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In a single leather-bound volume of 238 unlined pages of parchment, Surgeon Arthur Bowes Smyth describes his two-and-a-half year journey with the First Fleet from Portsmouth in England to the new colony in Australia and back. He is a frank, articulate and observant writer, and his diary, a treasure of the National Library of Australia, covers life at sea, stopovers in the slave port of Rio de Janeiro and the tropical paradise of Tahiti, and three months of early settlement in Australia. As surgeon to more than 100 convict women on the Lady Penrhyn, Bowes Smyth gives an insight into the plight of these women, sentenced to transportation, and their children. Their voyage was marked by seasickness, miscarriage, infant deaths, a diet of salted meat and dry hardtack biscuits, and cruel punishment from thumb screws to gagging and flogging with a cat-o’-nine-tails. When they finally set foot on Australian soil, their travails did not end, being set upon by drunken sailors and crew in a ‘scene of debauchery and riot’. Bowes Smyth also describes medical incidents that would make a modern reader squirm, from extracting a ‘jigger worm’ from his own foot to a scurvy outbreak which resulted in bleeding noses, contracted muscles, emaciated bodies and swollen, blackening limbs. There are moments of high drama when mountainous seas threaten to overturn the ship or when passengers fall overboard, as well as calm days at sea spotting porpoises, whales, seals and all manner of sea birds. Upon finally reaching Botany Bay, Bowes Smyth describes ‘the joy which possessed every breast upon so long wished for an event’. He details early encounters with Aboriginal people and the struggles in setting up the new colony, which was plagued from the outset by food shortages, outbreaks of disease and crop failures. He also describes the promiscuity and lax morals of the convicts with typical flair, declaring their audacity ‘not to be equalled amongst a set of villains in any other part of the globe’. In First Fleet Surgeon, author David Hill brings to life the voyage of the Lady Penrhyn and the early months of settlement at Port Jackson (modern-day Sydney) through Bowes Smyth’s colourful language and frank anecdotes. Each chapter includes a page of Bowes Smyth’s handwritten diary entries accompanied by a full transcript, and is richly illustrated with paintings, lithographs and maps from the National Library of Australia’s collection. Information boxes on subjects such as eighteenth-century medical knowledge, brewing beer on board, and a surgeon’s typical day provide context to Bowes Smyth’s story.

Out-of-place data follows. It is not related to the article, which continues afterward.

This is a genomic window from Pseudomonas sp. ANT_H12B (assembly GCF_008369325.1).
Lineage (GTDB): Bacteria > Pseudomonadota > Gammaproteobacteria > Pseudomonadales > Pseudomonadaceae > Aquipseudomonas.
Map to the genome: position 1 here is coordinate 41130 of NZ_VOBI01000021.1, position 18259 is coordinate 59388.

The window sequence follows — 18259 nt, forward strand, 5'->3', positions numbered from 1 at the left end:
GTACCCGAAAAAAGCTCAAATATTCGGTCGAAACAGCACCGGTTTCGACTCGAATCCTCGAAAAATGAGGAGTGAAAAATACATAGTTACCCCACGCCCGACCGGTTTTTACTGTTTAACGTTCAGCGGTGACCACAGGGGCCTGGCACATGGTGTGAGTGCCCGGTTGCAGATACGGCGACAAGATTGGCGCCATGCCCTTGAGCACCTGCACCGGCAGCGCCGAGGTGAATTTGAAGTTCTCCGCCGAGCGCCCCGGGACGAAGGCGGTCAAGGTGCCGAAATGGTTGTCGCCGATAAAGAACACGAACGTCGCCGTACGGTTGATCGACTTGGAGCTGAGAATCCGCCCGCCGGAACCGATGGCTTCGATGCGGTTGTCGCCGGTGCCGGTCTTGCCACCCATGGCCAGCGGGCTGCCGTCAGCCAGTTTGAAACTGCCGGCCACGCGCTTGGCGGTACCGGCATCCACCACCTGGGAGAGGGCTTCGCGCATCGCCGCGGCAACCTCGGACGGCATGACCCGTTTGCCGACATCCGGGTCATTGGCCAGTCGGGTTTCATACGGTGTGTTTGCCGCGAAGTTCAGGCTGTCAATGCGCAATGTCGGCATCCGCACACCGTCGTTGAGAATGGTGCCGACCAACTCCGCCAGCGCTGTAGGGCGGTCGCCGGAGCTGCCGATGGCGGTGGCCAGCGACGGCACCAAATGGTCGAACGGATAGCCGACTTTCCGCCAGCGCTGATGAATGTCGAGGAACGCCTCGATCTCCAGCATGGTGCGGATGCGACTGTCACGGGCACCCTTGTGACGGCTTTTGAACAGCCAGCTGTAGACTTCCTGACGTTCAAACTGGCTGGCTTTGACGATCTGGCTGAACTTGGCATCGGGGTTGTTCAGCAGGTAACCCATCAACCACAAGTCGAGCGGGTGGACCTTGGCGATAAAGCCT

Natural Curiosity

Autor: Louise Anemaat
Publisher: NewSouth
ISBN: 1742246788
File Size: 45,61 MB
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Parrots and lorikeets swoop down, vivid, bright and colourful. Black swans glide through the air. Owls stare out from pages, wide-eyed. A sense of awe swept through natural history circles in eighteenth-century London when the first ships returned from Sydney with their cargo of exotic animals, birds and plants – and striking watercolour illustrations. The sudden emergence, in 2011, of a large number of these watercolour illustrations has revealed much about the early years of the colony. In Natural Curiosity, Louise Anemaat uncovers never-before-published works from the artists of the First Fleet, including convicts-turned-watercolourists Thomas Watling and John Doody, and the anonymous 'Port Jackson Painter'. She unravels the complex network of natural history collectors who spanned the globe – eagerly acquiring, copying and exchanging these artworks – from New South Wales Surgeon-General John White to passionate British collector Aylmer Bourke Lambert.


Autor: Don Chapman
ISBN: 9780868242651
File Size: 29,20 MB
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This book looks at who the convicts on the First Fleet were and why they were sent to Australia.

Art Of The First Fleet

Autor: Lisa Di Tommaso
Publisher: Natural History Museum
ISBN: 9780565092962
File Size: 70,81 MB
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In 1788, nearly 1500 people on 11 sailing ships came ashore at Port Jackson in Western Australia after a grueling four month journey from England. This collection of vessels later became known as the First Fleet. This book is a captivating collection of watercolours, washes, ink and pencil drawings created during this historic time.